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Can a DON decrease a nurse’s hours of work?

Dear Nancy,

I am an experienced nurse of 30 years. I got a new position on a Medicare rehab unit. The shifts are 12 hours. I was told it would be a full-time position. After a couple of weeks of working as a new orientee on the floor, the DON asked me if three 12-hour shifts or two 12-hour shifts would be good for me. I said two 12-hour shifts is enough. Three months later, the DON, who also does nurse schedules, reduced my shifts to just working 12-hour shifts every other weekend. When I asked her about this, she said, that since I wanted only two shifts per week, there is no spot for me during the weekday, and nothing can be changed.
She did not inform me before making the new schedule. My income will be drastically reduced, and I will need to find an extra job to fill in a shift or two during the week. Can she do this? I feel I’m being targeted by her since I started there. She also said I was slow in my work and not performing as well as I should.

Suzanne

Dear Suzanne,

At the very least, it sounds as though your DON did not share with you her plan about your change of schedule. Whether intentional or otherwise, what you ended up with was not what you understood your job would be when you were hired.

In situations in which you do not receive full details about what you agreed to, it is important to discuss it with the person who offered you the change. Doing so as soon as possible, being firm but clear that this was not what was explained to you, sharing the impact this miscommunication has on you and the need to have the situation corrected as soon as possible are essential.

You mentioned you thought you were being targeted and that the DON was not happy with your work up to the point the schedule was changed. You should also discuss this with her and let her know you think this may be why she drastically altered your work time and did not share with you the implications of going from three 12-hour days to two 12-hour days/week to the current schedule.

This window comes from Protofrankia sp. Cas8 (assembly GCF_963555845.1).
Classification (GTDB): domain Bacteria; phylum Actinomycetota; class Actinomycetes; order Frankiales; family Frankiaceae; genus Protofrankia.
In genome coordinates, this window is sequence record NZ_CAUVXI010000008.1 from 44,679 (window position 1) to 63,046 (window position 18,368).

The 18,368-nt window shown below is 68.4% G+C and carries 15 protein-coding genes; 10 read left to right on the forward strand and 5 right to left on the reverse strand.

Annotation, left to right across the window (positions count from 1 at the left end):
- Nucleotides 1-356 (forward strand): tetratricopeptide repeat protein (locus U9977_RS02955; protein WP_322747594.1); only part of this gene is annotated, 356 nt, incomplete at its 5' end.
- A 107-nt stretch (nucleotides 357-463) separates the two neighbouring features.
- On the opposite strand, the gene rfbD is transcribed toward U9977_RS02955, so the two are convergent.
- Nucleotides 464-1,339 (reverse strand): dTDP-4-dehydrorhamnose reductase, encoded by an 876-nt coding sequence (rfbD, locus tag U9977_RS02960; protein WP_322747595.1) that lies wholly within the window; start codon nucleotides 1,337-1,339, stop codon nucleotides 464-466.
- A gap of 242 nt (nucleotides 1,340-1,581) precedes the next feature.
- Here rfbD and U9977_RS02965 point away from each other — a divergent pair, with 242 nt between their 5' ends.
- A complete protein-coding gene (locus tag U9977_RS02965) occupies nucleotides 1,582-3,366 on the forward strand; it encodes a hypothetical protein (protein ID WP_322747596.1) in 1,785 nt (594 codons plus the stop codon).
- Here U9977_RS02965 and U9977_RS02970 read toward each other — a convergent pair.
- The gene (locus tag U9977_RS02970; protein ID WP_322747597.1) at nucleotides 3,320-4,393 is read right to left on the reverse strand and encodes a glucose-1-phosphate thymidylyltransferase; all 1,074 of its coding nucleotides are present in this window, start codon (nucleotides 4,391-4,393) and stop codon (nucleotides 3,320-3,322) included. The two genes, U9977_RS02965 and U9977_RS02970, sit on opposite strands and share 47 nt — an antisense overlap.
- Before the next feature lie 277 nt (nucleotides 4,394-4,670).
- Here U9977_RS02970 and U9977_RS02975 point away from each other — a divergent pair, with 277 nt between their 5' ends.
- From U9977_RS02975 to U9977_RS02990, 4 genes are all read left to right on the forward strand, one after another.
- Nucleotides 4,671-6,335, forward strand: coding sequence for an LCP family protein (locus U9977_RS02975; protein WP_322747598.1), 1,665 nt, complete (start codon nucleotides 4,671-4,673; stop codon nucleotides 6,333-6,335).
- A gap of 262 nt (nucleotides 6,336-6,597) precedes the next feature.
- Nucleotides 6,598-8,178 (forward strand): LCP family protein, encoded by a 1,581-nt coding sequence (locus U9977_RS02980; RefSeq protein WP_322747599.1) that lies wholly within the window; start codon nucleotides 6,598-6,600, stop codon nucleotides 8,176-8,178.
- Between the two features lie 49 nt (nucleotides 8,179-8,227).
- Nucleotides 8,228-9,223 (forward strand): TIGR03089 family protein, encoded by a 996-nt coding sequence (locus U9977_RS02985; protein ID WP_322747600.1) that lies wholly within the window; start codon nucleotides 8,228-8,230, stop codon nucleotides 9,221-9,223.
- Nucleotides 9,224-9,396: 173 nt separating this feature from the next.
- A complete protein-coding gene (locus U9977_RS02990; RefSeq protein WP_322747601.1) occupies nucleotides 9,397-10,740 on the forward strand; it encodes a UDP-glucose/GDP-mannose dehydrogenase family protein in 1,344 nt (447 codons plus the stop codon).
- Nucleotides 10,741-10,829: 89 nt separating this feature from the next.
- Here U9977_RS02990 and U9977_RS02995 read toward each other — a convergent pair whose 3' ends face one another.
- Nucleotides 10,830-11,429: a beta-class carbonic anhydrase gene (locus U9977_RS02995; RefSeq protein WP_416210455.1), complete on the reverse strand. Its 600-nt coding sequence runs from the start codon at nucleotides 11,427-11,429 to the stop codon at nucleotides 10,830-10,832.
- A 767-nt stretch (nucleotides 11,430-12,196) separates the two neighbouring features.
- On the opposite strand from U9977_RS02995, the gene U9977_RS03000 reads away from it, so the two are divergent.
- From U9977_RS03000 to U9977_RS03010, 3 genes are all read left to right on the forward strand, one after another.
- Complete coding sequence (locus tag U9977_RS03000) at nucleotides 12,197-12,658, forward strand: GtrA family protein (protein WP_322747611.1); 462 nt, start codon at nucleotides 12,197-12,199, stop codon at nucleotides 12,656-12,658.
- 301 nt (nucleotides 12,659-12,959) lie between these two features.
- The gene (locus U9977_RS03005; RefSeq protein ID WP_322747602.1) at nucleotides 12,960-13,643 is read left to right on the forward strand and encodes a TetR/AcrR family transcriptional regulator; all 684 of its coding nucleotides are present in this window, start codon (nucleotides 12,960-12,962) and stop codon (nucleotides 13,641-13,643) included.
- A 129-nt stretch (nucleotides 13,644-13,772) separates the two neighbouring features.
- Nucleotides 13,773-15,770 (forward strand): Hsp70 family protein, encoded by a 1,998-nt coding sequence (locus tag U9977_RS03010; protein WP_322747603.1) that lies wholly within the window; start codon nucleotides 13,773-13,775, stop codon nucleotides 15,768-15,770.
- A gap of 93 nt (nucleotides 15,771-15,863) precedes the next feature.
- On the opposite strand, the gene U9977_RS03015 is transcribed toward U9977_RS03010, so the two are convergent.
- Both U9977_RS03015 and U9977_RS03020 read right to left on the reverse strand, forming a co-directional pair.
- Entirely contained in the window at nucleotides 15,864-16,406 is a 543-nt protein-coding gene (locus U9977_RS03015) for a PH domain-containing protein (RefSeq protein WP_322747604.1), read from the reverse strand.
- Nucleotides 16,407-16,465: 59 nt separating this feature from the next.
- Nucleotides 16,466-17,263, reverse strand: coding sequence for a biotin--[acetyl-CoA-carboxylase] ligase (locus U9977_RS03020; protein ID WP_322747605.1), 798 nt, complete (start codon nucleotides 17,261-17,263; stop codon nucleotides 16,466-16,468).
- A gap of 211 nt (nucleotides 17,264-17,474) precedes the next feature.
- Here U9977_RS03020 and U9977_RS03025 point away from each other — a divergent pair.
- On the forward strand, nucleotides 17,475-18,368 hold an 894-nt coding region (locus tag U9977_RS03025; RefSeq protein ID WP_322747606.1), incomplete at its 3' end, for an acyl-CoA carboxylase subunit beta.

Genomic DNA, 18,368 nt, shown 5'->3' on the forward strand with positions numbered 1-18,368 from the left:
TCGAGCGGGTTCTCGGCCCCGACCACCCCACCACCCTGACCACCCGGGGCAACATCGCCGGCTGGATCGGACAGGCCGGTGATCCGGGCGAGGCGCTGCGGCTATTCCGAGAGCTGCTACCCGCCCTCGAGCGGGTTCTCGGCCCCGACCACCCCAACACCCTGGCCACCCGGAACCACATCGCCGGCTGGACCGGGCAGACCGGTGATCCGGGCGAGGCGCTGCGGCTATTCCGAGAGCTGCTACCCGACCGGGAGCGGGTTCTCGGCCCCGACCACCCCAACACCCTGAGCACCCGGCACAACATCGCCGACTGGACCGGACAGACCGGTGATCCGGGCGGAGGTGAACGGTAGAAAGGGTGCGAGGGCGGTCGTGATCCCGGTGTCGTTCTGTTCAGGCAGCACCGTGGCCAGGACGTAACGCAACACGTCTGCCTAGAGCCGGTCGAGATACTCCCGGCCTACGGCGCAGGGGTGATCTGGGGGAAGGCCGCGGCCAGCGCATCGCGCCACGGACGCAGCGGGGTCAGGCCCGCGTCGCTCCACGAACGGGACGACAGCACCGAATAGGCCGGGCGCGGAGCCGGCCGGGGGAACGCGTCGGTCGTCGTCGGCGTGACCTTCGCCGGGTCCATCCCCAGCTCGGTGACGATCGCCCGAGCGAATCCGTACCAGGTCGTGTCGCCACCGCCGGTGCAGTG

Discussing this situation with your DON may or may not effect a change. It might be, for example, that the DON assigns you to another unit where your requested times are available. This resolution might not be what you would like, but it avoids you having to find a position at another facility. Or, the DON may not change anything. If so, you might consider looking for a position elsewhere where you can get the hours you want. Again, this might not be the best resolution for you. However, it may not be an ideal scenario if the current state of affairs requires you to find work elsewhere to meet your financial needs and continue to work under this DON too.

Regards, Nancy

By | 2015-06-30T16:38:56-04:00 June 15th, 2015|Categories: Blogs, Nursing careers and jobs|0 Comments

About the Author:

Nancy J. Brent, MS, JD, RN
Our legal information columnist Nancy J. Brent, MS, JD, RN, received her Juris Doctor from Loyola University Chicago School of Law and concentrates her solo law practice in health law and legal representation, consultation and education for healthcare professionals, school of nursing faculty and healthcare delivery facilities. Brent has conducted many seminars on legal issues in nursing and healthcare delivery across the country and has published extensively in the area of law and nursing practice. She brings more than 30 years of experience to her role of legal information columnist. Her posts are designed for educational purposes only and are not to be taken as specific legal or other advice. Individuals who need advice on a specific incident or work situation should contact a nurse attorney or attorney in their state. Visit The American Association of Nurse Attorneys website to search its attorney referral database by state.

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